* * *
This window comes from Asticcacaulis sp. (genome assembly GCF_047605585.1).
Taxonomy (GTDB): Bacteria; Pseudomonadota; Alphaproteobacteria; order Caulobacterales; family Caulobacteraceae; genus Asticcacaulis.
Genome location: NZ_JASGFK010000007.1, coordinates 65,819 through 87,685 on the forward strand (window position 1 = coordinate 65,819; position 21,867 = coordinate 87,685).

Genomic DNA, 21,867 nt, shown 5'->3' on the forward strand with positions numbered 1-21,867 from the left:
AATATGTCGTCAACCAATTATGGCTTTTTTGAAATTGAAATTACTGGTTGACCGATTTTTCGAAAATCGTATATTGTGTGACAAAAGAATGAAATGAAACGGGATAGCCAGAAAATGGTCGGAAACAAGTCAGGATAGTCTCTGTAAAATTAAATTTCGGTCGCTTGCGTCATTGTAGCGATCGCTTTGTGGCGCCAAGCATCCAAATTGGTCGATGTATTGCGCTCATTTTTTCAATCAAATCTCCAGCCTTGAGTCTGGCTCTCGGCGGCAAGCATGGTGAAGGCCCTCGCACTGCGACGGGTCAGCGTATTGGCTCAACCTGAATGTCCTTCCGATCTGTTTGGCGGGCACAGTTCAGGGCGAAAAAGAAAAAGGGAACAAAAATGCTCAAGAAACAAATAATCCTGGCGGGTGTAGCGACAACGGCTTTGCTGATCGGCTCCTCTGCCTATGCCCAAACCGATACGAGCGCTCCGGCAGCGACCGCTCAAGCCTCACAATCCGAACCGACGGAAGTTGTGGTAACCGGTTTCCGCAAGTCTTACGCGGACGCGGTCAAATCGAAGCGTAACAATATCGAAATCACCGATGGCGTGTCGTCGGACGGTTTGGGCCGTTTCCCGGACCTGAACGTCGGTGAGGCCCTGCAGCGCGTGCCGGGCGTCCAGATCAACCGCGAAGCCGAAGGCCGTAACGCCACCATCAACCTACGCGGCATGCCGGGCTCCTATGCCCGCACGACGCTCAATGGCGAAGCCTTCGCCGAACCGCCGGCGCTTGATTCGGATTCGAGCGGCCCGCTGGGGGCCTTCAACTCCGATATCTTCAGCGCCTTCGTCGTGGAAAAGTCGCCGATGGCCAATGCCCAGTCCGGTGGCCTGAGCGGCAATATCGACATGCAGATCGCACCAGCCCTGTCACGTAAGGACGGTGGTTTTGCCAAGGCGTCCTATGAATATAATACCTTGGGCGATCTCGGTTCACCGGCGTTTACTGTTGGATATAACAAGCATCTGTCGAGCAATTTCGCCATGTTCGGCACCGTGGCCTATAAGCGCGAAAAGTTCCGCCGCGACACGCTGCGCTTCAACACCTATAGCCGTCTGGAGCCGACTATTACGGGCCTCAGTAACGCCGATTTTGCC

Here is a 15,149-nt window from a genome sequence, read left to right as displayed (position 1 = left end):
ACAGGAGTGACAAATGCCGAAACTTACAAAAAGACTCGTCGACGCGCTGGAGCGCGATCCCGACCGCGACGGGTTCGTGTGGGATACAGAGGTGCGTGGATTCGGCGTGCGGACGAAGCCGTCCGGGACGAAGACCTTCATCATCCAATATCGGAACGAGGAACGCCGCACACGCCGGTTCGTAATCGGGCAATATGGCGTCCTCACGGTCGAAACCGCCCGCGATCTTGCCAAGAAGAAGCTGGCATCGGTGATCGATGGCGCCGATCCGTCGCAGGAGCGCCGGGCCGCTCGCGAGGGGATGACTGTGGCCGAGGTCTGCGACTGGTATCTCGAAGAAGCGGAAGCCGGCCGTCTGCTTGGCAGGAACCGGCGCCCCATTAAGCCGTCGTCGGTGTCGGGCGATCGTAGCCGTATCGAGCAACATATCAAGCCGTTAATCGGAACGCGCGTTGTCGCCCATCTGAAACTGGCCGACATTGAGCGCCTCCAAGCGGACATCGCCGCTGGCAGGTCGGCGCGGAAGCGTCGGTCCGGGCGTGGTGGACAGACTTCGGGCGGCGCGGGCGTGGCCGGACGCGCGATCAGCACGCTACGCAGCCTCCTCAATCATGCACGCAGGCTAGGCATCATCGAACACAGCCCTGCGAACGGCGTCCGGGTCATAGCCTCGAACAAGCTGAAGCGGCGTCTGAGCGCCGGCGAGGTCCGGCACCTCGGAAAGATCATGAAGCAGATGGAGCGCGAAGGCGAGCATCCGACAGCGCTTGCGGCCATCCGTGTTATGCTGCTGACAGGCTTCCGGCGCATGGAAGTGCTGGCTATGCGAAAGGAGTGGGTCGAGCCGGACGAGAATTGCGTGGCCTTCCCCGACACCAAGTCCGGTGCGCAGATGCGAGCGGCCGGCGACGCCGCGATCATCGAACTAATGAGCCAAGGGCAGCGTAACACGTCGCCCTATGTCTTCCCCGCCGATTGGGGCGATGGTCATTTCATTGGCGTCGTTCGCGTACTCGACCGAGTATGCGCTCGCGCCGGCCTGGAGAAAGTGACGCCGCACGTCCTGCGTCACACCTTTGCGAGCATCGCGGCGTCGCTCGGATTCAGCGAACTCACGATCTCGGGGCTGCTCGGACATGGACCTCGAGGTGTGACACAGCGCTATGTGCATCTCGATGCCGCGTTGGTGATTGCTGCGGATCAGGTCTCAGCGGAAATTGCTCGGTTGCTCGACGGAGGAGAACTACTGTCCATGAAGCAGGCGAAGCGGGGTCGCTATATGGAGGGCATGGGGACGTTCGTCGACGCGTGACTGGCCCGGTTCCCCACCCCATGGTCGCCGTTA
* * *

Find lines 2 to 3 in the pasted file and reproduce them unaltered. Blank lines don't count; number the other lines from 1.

Taxonomy (GTDB): Bacteria; Pseudomonadota; Alphaproteobacteria; order Caulobacterales; family Caulobacteraceae; genus Asticcacaulis.
Genome location: NZ_JASGFK010000007.1, coordinates 65,819 through 87,685 on the forward strand (window position 1 = coordinate 65,819; position 21,867 = coordinate 87,685).